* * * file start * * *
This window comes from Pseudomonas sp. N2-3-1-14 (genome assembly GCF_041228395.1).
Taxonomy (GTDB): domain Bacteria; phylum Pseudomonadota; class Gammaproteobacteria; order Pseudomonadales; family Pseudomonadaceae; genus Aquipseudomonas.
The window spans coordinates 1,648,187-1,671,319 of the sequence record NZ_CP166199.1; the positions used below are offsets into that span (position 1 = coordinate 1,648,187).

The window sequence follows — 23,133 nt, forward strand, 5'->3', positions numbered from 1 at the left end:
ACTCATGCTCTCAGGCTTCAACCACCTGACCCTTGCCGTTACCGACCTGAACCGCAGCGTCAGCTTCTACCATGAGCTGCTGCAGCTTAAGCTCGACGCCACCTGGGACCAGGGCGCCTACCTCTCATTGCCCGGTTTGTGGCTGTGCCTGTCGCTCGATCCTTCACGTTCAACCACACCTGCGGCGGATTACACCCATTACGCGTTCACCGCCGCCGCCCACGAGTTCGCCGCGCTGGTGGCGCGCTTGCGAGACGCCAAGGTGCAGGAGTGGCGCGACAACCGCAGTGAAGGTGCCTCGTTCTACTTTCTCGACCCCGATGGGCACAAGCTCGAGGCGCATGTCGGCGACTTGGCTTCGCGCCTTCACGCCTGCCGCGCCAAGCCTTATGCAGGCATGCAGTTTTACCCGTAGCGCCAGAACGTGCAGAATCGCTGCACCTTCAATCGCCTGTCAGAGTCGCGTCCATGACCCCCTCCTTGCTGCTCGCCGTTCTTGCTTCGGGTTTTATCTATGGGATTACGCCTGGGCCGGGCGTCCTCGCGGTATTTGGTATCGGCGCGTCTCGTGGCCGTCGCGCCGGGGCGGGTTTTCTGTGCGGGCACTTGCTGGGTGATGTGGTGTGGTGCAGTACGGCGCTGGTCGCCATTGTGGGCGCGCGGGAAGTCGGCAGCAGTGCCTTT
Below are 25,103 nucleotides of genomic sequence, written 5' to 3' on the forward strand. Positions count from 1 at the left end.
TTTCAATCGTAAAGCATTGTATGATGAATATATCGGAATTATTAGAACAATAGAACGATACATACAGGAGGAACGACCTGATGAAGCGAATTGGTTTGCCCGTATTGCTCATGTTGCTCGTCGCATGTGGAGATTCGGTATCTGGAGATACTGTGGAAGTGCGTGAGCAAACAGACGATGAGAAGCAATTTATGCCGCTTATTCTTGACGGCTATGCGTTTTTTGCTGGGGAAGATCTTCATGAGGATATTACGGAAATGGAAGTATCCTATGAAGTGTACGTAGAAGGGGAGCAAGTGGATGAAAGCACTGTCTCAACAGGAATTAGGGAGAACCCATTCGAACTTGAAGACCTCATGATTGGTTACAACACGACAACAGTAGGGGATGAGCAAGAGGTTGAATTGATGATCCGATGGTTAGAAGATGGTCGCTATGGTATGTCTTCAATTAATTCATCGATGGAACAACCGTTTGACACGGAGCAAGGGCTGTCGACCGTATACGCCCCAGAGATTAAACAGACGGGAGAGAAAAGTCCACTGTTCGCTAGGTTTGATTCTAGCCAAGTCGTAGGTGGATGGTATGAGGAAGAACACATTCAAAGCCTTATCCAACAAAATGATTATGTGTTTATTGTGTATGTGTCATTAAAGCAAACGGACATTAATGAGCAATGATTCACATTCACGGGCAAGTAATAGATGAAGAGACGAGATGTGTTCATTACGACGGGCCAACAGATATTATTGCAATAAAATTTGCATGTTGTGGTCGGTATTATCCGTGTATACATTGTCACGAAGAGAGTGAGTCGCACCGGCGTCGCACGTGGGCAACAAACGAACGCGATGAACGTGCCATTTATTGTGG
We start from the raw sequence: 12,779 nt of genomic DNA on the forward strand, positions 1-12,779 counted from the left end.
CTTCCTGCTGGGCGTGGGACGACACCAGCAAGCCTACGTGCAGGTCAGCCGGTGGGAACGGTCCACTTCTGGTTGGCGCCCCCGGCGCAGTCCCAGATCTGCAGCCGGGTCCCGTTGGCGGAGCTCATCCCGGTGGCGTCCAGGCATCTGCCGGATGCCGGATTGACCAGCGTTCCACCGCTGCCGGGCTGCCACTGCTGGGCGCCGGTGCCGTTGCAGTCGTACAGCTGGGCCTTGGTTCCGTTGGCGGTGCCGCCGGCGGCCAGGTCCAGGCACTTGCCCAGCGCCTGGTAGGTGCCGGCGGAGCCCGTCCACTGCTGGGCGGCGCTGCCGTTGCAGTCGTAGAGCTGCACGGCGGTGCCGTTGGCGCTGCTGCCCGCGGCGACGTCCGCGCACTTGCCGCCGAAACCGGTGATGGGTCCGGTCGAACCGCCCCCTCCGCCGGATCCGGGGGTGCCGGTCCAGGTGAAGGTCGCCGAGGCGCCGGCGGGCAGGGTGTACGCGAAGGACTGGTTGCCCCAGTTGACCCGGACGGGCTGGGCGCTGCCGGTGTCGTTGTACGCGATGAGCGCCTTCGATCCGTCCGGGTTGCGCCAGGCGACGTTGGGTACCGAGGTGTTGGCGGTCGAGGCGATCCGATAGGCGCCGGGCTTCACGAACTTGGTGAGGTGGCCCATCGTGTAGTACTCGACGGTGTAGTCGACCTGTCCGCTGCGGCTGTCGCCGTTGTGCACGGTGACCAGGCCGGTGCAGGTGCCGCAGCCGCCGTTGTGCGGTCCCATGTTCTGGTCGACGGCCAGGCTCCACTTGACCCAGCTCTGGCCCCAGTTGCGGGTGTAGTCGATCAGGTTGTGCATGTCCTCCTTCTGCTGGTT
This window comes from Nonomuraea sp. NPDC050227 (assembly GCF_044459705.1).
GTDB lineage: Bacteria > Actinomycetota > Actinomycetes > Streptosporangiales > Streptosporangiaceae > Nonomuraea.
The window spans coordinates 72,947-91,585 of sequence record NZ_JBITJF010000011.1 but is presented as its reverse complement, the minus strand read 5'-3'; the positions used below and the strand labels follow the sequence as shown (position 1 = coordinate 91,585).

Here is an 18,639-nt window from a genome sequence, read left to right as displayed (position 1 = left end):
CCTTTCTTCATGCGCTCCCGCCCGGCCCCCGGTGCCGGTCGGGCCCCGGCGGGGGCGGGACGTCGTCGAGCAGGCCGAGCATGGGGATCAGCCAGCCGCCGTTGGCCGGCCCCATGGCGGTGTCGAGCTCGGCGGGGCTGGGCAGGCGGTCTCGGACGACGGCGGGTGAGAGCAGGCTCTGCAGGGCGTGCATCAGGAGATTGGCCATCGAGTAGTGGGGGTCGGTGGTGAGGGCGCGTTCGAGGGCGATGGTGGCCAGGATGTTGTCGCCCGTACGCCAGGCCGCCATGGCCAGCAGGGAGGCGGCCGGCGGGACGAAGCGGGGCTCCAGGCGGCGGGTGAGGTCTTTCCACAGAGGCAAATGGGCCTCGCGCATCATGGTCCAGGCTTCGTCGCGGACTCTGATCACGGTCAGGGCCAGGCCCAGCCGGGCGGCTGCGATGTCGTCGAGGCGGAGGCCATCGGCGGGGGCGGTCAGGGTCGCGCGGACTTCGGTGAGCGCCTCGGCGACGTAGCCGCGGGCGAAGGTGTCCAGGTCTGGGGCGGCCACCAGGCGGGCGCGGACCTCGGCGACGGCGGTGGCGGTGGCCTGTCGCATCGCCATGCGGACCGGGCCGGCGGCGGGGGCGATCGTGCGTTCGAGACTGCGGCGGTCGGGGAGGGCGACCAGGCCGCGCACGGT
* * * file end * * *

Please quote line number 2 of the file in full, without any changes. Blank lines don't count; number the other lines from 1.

Taxonomy (GTDB): domain Bacteria; phylum Pseudomonadota; class Gammaproteobacteria; order Pseudomonadales; family Pseudomonadaceae; genus Aquipseudomonas.